The conceptually easiest place to start is with the stern gun. Stern guns are designed to be fired into the stern 30 degree (15 degrees to either side of centerline) quadrant of the ship. These are relatively low risk, low reward shots. The most mobile part of your ship is pointed away from the enemy so you can run away if need be. The ship you are targeting is not able to effectively return fire. A single stern gun’s efficacy can be multiplied by shooting in groupings (double stern guns that a typical cruiser will carry vs triple stern guns on a North Carolina or Scharnhorst, vs quad stern guns of the King George V). When a 3 shot salvo is made to hit in a tight group it still only scores for 3 holes but often times the balsa between the shots will be blown out, making for a higher degree of effective damage which will make the ship sink faster. Another advantage of most stern guns is that they have a larger effective range than other guns. When set up properly, the shots will skim just above the water able to inflict damage any where from point blank to several feet off the stern of the ship. The most effective “traditional” stern gun sits very low to the water and is aimed very parallel to the water.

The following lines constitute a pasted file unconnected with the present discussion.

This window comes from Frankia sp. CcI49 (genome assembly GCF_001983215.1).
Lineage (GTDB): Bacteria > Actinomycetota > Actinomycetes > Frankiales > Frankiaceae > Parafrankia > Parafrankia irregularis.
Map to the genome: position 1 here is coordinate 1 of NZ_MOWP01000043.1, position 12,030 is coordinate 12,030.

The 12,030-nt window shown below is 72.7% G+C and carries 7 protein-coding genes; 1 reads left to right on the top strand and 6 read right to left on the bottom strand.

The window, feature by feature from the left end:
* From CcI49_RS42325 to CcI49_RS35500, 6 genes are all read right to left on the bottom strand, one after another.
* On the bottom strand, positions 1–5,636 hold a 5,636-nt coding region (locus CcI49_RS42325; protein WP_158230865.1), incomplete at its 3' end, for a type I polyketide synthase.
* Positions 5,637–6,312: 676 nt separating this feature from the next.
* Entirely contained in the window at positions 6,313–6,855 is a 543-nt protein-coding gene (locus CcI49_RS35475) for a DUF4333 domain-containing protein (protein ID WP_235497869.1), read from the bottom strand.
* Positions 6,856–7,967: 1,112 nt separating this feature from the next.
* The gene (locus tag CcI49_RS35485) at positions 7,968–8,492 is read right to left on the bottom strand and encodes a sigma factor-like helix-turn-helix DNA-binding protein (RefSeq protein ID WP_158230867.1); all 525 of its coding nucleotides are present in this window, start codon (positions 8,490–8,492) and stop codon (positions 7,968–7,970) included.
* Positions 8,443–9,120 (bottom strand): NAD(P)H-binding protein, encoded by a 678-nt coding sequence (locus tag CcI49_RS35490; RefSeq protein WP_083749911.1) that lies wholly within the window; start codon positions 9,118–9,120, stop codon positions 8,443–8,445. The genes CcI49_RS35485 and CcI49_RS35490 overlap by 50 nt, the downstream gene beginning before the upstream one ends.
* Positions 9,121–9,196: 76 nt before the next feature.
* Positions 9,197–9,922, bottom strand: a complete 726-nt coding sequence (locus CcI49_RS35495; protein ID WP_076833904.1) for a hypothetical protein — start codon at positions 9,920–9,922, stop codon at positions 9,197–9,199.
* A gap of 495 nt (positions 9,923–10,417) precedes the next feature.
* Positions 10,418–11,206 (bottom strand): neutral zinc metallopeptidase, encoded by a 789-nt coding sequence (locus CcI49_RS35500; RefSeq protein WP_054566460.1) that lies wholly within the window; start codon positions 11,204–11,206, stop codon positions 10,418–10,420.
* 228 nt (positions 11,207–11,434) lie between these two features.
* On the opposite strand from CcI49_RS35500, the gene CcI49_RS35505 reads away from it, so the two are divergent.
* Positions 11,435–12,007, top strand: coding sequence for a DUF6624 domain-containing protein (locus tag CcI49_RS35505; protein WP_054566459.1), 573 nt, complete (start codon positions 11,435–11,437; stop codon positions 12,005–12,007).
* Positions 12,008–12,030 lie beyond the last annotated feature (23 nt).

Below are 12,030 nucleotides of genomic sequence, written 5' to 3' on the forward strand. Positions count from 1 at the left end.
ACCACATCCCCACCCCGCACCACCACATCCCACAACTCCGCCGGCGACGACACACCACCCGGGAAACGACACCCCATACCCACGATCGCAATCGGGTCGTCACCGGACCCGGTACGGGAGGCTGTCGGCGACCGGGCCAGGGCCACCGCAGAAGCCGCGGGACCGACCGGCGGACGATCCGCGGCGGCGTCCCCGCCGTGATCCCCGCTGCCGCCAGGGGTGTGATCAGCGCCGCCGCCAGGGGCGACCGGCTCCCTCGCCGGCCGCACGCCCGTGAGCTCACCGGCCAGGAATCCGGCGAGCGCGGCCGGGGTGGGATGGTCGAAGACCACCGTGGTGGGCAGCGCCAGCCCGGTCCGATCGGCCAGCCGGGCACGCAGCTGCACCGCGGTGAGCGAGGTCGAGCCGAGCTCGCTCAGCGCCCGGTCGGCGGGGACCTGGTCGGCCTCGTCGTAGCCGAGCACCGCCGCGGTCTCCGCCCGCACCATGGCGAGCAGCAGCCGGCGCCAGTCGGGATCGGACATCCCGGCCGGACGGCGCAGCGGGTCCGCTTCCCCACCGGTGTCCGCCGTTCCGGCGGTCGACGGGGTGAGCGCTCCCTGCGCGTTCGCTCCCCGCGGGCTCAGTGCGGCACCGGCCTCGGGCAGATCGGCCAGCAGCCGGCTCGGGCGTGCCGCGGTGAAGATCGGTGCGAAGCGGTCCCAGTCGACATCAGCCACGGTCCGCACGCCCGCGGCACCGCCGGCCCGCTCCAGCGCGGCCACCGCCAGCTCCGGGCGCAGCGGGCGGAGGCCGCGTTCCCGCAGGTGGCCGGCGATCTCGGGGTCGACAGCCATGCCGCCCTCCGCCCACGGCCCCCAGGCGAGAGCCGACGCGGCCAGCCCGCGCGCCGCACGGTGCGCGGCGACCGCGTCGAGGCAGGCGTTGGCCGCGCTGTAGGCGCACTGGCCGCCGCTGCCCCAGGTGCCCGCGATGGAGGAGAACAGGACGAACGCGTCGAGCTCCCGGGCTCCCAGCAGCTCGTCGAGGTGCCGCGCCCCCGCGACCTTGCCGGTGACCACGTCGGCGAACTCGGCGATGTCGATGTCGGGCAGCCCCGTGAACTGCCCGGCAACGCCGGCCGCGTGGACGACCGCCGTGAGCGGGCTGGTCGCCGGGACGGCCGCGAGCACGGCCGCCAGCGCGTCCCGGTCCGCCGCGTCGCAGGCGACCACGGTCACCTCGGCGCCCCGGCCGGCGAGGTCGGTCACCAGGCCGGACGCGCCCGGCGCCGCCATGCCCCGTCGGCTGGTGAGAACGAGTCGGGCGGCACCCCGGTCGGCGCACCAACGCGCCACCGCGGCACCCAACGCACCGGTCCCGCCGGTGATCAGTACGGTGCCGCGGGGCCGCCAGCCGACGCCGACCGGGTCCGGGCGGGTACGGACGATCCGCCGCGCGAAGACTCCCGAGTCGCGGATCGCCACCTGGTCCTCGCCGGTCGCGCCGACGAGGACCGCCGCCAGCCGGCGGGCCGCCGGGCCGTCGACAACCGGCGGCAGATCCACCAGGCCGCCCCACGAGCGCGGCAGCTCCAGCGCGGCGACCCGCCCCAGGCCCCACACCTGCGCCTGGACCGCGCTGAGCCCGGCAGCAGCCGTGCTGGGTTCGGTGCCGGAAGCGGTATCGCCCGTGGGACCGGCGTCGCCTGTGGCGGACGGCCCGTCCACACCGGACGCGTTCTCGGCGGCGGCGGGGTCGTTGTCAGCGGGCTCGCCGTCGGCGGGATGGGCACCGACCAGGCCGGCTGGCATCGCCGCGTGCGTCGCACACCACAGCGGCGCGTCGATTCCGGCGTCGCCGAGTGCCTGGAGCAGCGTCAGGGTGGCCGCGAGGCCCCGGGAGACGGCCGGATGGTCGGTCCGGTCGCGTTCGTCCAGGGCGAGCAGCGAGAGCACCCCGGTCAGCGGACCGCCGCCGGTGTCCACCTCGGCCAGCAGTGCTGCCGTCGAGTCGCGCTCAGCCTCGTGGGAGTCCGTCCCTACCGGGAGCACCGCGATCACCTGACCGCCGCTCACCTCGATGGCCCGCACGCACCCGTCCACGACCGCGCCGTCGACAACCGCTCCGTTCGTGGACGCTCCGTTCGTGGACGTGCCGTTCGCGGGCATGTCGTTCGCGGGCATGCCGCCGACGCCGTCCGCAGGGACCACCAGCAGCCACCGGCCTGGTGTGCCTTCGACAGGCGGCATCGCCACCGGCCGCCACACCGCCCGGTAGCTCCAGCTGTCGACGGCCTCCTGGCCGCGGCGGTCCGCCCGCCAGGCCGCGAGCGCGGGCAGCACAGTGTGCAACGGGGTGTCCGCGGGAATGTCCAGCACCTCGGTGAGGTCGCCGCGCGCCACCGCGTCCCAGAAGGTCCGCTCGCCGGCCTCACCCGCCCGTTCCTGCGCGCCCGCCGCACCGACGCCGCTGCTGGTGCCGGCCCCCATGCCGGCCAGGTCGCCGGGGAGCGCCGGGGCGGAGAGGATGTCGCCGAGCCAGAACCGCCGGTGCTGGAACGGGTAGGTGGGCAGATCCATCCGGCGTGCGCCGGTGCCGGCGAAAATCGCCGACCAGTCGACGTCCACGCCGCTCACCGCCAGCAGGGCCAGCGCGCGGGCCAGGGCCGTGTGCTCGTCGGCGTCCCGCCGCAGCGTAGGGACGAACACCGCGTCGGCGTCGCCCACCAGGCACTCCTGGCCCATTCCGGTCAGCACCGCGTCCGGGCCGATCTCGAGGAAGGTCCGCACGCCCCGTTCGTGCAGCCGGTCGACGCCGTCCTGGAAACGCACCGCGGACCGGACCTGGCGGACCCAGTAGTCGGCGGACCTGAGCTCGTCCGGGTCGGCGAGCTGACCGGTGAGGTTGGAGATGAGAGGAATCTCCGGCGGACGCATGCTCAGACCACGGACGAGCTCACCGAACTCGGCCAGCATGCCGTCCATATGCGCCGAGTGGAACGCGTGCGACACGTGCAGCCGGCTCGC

Some captains prefer to swing stern guns to the maximum of 15 degrees off center line to try to either create a “poor man’s sidemount” while adding as much gun depression as possible, or to improve angles of fire able to cover the weaker side of the ship, typically angled away from the stern sidemount. Pitfalls of this approach are that the gun’s effective range is significantly decreased, as are the effective angles of fire if the goal is to have a low risk low reward easy to use gun. However, though it is less flexible, some captains are able to score relatively effective shots at very close range typically into the bow of the enemy due to the natural angling of the bow of any ship, but in practice don’t really consistently score below the water line hits and as previously discussed is less effective at other angles due to a tendency to deflect (Diagram 4).